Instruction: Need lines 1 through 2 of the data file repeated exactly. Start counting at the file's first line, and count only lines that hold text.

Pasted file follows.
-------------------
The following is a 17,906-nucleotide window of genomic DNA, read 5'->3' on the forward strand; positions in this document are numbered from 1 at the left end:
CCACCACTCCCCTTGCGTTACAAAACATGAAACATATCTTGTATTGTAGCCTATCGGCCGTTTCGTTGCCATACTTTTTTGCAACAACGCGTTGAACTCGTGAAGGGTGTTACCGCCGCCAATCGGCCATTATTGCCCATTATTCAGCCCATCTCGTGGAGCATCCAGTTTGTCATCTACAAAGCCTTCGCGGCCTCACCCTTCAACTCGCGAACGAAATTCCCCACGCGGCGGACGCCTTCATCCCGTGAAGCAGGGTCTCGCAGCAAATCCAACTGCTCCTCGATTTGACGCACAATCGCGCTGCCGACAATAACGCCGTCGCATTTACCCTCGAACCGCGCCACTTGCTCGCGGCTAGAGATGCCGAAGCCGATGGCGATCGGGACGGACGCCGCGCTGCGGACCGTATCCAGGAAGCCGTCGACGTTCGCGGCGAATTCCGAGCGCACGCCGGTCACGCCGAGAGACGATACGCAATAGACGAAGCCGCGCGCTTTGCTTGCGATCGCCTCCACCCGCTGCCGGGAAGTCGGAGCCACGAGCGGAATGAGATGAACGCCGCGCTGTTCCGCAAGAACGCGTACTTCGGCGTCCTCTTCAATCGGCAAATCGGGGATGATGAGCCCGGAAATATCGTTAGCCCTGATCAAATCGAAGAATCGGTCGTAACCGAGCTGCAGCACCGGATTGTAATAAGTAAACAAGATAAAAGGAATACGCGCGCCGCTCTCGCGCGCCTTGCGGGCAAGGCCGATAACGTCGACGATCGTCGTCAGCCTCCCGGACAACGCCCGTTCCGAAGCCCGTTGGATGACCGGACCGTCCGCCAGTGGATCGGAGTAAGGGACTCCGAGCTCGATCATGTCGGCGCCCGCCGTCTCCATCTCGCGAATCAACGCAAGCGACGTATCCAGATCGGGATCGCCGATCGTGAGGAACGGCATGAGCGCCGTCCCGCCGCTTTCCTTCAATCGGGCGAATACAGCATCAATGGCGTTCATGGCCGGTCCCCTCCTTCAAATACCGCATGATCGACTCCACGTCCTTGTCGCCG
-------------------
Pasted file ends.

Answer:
The following is a 17,906-nucleotide window of genomic DNA, read 5'->3' on the forward strand; positions in this document are numbered from 1 at the left end:
CCACCACTCCCCTTGCGTTACAAAACATGAAACATATCTTGTATTGTAGCCTATCGGCCGTTTCGTTGCCATACTTTTTTGCAACAACGCGTTGAACTCGTGAAGGGTGTTACCGCCGCCAATCGGCCATTATTGCCCATTATTCAGCCCATCTCGTGGAGCATCCAGTTTGTCATCTACAAAGCCTTCGCGGCCTCACCCTTCAACTCGCGAACGAAATTCCCCACGCGGCGGACGCCTTCATCCCGTGAAGCAGGGTCTCGCAGCAAATCCAACTGCTCCTCGATTTGACGCACAATCGCGCTGCCGACAATAACGCCGTCGCATTTACCCTCGAACCGCGCCACTTGCTCGCGGCTAGAGATGCCGAAGCCGATGGCGATCGGGACGGACGCCGCGCTGCGGACCGTATCCAGGAAGCCGTCGACGTTCGCGGCGAATTCCGAGCGCACGCCGGTCACGCCGAGAGACGATACGCAATAGACGAAGCCGCGCGCTTTGCTTGCGATCGCCTCCACCCGCTGCCGGGAAGTCGGAGCCACGAGCGGAATGAGATGAACGCCGCGCTGTTCCGCAAGAACGCGTACTTCGGCGTCCTCTTCAATCGGCAAATCGGGGATGATGAGCCCGGAAATATCGTTAGCCCTGATCAAATCGAAGAATCGGTCGTAACCGAGCTGCAGCACCGGATTGTAATAAGTAAACAAGATAAAAGGAATACGCGCGCCGCTCTCGCGCGCCTTGCGGGCAAGGCCGATAACGTCGACGATCGTCGTCAGCCTCCCGGACAACGCCCGTTCCGAAGCCCGTTGGATGACCGGACCGTCCGCCAGTGGATCGGAGTAAGGGACTCCGAGCTCGATCATGTCGGCGCCCGCCGTCTCCATCTCGCGAATCAACGCAAGCGACGTATCCAGATCGGGATCGCCGATCGTGAGGAACGGCATGAGCGCCGTCCCGCCGCTTTCCTTCAATCGGGCGAATACAGCATCAATGGCGTTCATGGCCGGTCCCCTCCTTCAAATACCGCATGATCGACTCCACGTCCTTGTCGCCG